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Supercharger Power relative to Start SoC and Amount Charged

Discussion in 'Model S: Battery & Charging' started by MarcG, Jun 16, 2015.

  1. MarcG

    MarcG Active Member

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    Given that I just hit 40 total supercharges over the weekend (not 40 superchargeRs - I've hit 18 unique ones), I figured I'd do some data crunching to figure out what affects the average power delivered by a supercharger based on different variables.

    To spare you the details, I'll jump right to the conclusion that the highest two variables that affect average power from a supercharger are: state of charge (SoC) at the start of the charge cycle, and the amount of energy delivered during said cycle.

    And since a picture is worth 1,000 words, I'll share a graph in which I've sorted average power from lowest (on the left) to highest (on the right):

    Screen Shot 2015-06-16 at 3.43.25 PM.png


    Now, there is strong evidence and it's common wisdom that the lower start SoC is, the higher initial power output will be. Also, because of the strong tapering effect above a certain SoC, lower amounts charged (and hence staying below higher SoC's) helps keep a higher power output. Of course, a higher end SoC is sometimes needed to arrive at the next supercharger or the destination.

    However, it seems there's a sweet spot to hit about 80 kW of average power where start SoC is around 10%, and end SoC is 70% (hence charged amount is 60%, which is about 45kWh in an 85kWh battery since the usable amount is around 75kWh).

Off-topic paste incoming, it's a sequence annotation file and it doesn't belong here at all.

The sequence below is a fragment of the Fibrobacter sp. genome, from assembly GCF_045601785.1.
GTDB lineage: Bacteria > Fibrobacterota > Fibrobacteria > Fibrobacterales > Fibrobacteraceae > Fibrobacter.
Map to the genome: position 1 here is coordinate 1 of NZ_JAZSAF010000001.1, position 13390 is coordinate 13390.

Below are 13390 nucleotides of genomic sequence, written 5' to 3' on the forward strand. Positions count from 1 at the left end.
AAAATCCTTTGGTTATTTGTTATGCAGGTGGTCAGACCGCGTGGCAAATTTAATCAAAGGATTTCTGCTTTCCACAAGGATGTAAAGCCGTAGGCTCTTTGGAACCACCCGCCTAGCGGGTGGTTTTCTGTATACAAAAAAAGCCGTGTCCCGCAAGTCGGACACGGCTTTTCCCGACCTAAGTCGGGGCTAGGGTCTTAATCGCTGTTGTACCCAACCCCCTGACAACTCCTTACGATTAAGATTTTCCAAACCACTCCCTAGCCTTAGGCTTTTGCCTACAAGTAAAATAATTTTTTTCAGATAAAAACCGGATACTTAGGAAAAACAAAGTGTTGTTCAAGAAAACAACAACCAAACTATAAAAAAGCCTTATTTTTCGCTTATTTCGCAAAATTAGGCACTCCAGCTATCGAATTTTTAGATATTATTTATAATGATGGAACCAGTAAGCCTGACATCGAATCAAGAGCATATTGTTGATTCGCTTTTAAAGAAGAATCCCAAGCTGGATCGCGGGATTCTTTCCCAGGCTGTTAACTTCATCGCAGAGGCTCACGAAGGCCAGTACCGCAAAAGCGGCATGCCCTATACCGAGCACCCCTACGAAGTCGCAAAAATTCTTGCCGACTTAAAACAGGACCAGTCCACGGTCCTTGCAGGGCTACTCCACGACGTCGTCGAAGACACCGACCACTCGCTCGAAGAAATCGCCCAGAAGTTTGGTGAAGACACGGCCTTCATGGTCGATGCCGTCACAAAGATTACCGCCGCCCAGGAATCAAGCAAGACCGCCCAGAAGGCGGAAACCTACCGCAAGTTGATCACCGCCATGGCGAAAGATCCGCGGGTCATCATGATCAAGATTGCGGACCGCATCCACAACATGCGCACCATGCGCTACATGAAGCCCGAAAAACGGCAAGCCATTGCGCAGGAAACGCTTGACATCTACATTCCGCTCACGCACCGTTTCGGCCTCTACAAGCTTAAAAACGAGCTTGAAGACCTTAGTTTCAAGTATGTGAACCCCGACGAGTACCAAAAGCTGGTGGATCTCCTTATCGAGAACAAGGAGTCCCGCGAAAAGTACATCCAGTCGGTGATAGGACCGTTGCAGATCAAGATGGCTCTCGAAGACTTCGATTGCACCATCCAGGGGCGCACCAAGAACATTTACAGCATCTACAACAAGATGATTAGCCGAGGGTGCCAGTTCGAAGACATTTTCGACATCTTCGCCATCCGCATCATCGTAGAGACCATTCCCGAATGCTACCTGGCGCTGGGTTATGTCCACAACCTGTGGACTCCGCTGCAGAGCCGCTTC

So it appears that the best "bang for the buck" in terms of getting the most out of a supercharge is to arrive with ~10% and only charge to ~70% (if that's enough to make it to the next destination, of course). This will minimize the amount of time spent waiting for a charge: around 34 minutes.

    By contrast, arriving at a supercharger with 30% and charging to 90% will only charge at an average power of about 55 kW, which will take around 49 minutes, or ~1.5 times longer than the "ideal" supercharge scenario.

    So, over to you: what has been your experience with supercharges at different start/end SoC and amounts charged?
     
  2. Benjamin Brooks

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    Definitely interesting & useful data. 10% to 70% sweet spot is not far off from the 0% (or is it 10%?) to 80% charging in "40 minutes" graph on Tesla's SuperCharger web page that says:
    "Charging from 10% to 80% is quick and typically provides ample range to travel between most Superchargers."

    Was all this ~40x charge cycle data taken exclusively on unpaired stalls? (i.e. you had access to full 120kW of charging capability during the charging sessions, whether or not the battery got it).
    If not, your data set would be skewed lower than theoretical SoC range sweet spot, but then again a more accurate real world scenario with increasingly prevalent "shared stall" SuperCharging.
     
  3. apacheguy

    apacheguy Sig 255, VIN 320

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    Must be missing something. Why wouldn't 0-60% provide higher average power output compared to 10-70?
     
  4. Benjamin Brooks

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    It probably does provide higher average power. However none of MarcG's real world SCing datapoints start at 0% SoC.